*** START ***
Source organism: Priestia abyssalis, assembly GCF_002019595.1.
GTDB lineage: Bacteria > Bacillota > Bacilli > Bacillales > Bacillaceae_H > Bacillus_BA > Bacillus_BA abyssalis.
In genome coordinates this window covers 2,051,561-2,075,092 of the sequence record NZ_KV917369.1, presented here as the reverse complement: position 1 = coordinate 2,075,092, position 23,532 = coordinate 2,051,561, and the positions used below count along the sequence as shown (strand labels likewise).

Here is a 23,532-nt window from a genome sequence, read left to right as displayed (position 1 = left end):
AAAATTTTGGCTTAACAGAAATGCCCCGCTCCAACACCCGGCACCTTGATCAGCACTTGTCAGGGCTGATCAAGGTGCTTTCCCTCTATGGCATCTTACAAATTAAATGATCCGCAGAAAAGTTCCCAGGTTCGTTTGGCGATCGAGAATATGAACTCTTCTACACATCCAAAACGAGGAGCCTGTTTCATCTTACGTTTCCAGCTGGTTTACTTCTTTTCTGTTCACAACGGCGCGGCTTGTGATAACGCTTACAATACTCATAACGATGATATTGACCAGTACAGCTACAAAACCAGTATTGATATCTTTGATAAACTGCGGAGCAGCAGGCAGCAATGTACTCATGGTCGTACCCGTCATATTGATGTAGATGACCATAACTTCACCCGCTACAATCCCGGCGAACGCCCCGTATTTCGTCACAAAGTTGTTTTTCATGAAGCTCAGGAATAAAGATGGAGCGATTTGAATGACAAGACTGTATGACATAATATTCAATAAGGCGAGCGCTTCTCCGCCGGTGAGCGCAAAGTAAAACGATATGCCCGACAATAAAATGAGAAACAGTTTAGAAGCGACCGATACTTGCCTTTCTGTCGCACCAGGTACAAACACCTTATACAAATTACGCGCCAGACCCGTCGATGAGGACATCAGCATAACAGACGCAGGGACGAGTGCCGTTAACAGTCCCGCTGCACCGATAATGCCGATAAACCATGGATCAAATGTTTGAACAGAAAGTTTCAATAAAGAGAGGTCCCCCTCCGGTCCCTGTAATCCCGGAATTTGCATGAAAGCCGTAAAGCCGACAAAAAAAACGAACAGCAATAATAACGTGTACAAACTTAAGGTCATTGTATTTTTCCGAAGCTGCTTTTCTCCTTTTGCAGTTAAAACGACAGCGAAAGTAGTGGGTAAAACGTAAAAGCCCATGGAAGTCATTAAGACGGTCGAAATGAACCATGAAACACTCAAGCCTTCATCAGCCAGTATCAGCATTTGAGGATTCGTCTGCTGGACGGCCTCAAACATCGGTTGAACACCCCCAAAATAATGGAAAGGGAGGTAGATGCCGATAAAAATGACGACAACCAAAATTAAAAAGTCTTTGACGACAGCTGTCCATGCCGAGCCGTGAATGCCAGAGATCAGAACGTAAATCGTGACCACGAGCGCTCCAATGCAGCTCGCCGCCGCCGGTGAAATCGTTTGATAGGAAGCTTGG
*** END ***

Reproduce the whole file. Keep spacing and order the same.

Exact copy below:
Source organism: Priestia abyssalis, assembly GCF_002019595.1.
GTDB lineage: Bacteria > Bacillota > Bacilli > Bacillales > Bacillaceae_H > Bacillus_BA > Bacillus_BA abyssalis.
In genome coordinates this window covers 2,051,561-2,075,092 of the sequence record NZ_KV917369.1, presented here as the reverse complement: position 1 = coordinate 2,075,092, position 23,532 = coordinate 2,051,561, and the positions used below count along the sequence as shown (strand labels likewise).

Here is a 23,532-nt window from a genome sequence, read left to right as displayed (position 1 = left end):
AAAATTTTGGCTTAACAGAAATGCCCCGCTCCAACACCCGGCACCTTGATCAGCACTTGTCAGGGCTGATCAAGGTGCTTTCCCTCTATGGCATCTTACAAATTAAATGATCCGCAGAAAAGTTCCCAGGTTCGTTTGGCGATCGAGAATATGAACTCTTCTACACATCCAAAACGAGGAGCCTGTTTCATCTTACGTTTCCAGCTGGTTTACTTCTTTTCTGTTCACAACGGCGCGGCTTGTGATAACGCTTACAATACTCATAACGATGATATTGACCAGTACAGCTACAAAACCAGTATTGATATCTTTGATAAACTGCGGAGCAGCAGGCAGCAATGTACTCATGGTCGTACCCGTCATATTGATGTAGATGACCATAACTTCACCCGCTACAATCCCGGCGAACGCCCCGTATTTCGTCACAAAGTTGTTTTTCATGAAGCTCAGGAATAAAGATGGAGCGATTTGAATGACAAGACTGTATGACATAATATTCAATAAGGCGAGCGCTTCTCCGCCGGTGAGCGCAAAGTAAAACGATATGCCCGACAATAAAATGAGAAACAGTTTAGAAGCGACCGATACTTGCCTTTCTGTCGCACCAGGTACAAACACCTTATACAAATTACGCGCCAGACCCGTCGATGAGGACATCAGCATAACAGACGCAGGGACGAGTGCCGTTAACAGTCCCGCTGCACCGATAATGCCGATAAACCATGGATCAAATGTTTGAACAGAAAGTTTCAATAAAGAGAGGTCCCCCTCCGGTCCCTGTAATCCCGGAATTTGCATGAAAGCCGTAAAGCCGACAAAAAAAACGAACAGCAATAATAACGTGTACAAACTTAAGGTCATTGTATTTTTCCGAAGCTGCTTTTCTCCTTTTGCAGTTAAAACGACAGCGAAAGTAGTGGGTAAAACGTAAAAGCCCATGGAAGTCATTAAGACGGTCGAAATGAACCATGAAACACTCAAGCCTTCATCAGCCAGTATCAGCATTTGAGGATTCGTCTGCTGGACGGCCTCAAACATCGGTTGAACACCCCCAAAATAATGGAAAGGGAGGTAGATGCCGATAAAAATGACGACAACCAAAATTAAAAAGTCTTTGACGACAGCTGTCCATGCCGAGCCGTGAATGCCAGAGATCAGAACGTAAATCGTGACCACGAGCGCTCCAATGCAGCTCGCCGCCGCCGGTGAAATCGTTTGATAGGAAGCTTGG